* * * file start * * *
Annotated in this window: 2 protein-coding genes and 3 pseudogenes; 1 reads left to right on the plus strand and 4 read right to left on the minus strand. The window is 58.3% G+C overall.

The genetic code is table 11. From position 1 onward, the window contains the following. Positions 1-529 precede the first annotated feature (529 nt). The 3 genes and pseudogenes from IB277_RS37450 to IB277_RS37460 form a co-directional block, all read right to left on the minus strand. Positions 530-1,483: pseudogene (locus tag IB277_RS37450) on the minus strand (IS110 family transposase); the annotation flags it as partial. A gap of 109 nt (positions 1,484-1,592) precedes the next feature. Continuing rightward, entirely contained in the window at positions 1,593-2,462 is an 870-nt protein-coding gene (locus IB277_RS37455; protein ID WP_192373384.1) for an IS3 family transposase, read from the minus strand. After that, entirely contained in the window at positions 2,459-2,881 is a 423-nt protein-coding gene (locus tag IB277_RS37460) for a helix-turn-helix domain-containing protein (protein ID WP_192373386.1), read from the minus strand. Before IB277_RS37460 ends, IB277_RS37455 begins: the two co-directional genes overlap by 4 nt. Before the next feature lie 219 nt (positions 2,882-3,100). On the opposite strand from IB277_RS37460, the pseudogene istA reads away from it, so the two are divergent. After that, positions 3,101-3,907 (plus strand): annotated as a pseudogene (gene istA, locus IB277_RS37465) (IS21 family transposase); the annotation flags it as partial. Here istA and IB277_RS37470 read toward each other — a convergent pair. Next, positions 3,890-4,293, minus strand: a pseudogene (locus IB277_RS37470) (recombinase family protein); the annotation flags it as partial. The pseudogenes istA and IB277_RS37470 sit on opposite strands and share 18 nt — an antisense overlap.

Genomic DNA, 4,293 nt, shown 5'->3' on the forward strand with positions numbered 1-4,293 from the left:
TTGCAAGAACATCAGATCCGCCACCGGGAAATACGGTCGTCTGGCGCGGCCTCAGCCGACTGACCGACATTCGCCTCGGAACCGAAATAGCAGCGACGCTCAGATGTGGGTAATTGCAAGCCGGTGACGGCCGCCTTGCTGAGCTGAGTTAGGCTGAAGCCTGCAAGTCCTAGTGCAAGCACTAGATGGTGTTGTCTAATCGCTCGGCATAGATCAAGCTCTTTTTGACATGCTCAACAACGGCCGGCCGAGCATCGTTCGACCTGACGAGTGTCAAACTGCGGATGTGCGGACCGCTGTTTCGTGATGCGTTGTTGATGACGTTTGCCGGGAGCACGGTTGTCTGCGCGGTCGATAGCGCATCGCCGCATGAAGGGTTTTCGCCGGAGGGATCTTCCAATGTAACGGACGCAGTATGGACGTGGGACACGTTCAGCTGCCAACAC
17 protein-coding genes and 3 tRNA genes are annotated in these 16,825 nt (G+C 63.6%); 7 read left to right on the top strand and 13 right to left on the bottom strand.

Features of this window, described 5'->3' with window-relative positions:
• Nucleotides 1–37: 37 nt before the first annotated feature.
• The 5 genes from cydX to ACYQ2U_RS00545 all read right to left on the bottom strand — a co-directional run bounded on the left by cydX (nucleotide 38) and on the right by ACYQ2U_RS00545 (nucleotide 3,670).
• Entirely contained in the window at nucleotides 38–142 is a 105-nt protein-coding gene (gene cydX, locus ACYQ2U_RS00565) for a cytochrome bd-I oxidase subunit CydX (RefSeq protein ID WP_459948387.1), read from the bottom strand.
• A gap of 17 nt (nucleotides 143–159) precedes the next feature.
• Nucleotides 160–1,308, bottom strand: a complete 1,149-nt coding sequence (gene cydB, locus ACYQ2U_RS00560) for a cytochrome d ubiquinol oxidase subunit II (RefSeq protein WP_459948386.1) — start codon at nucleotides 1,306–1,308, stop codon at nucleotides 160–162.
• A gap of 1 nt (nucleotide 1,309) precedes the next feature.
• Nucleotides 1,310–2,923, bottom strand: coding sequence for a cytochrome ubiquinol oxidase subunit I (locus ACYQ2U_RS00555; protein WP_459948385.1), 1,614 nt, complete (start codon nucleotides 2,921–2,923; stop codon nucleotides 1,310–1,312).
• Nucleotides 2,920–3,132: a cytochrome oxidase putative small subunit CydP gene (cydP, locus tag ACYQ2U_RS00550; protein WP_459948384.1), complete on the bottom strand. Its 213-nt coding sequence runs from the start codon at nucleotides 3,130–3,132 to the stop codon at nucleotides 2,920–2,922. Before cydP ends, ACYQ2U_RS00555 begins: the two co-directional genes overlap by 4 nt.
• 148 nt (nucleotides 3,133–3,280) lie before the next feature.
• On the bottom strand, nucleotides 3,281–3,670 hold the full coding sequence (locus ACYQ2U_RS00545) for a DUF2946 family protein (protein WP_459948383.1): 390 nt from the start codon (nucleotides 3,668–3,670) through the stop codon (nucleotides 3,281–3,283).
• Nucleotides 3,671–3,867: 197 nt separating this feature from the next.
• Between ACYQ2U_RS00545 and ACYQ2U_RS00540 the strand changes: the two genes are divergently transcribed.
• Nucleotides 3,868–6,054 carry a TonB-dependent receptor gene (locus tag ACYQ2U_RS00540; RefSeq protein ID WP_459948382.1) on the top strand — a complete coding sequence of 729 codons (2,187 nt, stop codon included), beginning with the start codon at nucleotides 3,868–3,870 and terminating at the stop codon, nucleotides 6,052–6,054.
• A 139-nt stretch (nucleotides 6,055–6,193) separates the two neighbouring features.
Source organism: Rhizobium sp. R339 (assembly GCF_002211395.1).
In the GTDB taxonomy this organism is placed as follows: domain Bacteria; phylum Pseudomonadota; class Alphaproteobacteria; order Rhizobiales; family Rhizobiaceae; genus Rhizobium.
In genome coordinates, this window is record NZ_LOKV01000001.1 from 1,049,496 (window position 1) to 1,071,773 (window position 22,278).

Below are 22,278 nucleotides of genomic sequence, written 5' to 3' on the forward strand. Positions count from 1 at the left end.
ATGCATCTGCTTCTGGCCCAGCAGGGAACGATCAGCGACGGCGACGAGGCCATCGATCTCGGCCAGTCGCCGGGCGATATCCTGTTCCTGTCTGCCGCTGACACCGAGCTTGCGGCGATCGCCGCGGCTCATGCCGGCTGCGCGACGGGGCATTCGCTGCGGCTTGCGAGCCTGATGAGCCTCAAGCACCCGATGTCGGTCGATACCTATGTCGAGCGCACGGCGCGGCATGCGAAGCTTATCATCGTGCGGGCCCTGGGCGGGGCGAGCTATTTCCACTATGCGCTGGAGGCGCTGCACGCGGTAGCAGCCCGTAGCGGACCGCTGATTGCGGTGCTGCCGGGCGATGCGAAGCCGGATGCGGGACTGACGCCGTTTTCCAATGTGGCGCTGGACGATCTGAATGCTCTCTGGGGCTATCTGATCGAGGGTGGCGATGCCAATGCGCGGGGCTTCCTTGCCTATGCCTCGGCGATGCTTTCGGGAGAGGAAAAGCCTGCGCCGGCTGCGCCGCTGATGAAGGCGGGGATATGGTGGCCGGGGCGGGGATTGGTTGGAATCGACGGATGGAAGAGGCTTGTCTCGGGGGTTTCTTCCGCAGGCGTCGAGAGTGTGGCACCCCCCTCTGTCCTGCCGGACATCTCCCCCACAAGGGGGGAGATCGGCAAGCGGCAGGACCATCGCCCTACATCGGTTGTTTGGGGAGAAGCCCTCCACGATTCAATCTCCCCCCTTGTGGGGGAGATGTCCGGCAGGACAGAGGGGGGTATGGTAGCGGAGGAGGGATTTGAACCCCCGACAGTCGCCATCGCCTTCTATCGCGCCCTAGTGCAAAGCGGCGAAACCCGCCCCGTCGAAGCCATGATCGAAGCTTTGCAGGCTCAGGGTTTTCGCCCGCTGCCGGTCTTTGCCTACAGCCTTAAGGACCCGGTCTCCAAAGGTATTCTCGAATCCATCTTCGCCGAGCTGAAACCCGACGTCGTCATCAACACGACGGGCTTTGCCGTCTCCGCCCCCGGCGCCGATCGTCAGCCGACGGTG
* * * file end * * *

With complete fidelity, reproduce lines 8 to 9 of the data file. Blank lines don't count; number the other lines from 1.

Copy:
• The 5 genes from cydX to ACYQ2U_RS00545 all read right to left on the bottom strand — a co-directional run bounded on the left by cydX (nucleotide 38) and on the right by ACYQ2U_RS00545 (nucleotide 3,670).
• Entirely contained in the window at nucleotides 38–142 is a 105-nt protein-coding gene (gene cydX, locus ACYQ2U_RS00565) for a cytochrome bd-I oxidase subunit CydX (RefSeq protein ID WP_459948387.1), read from the bottom strand.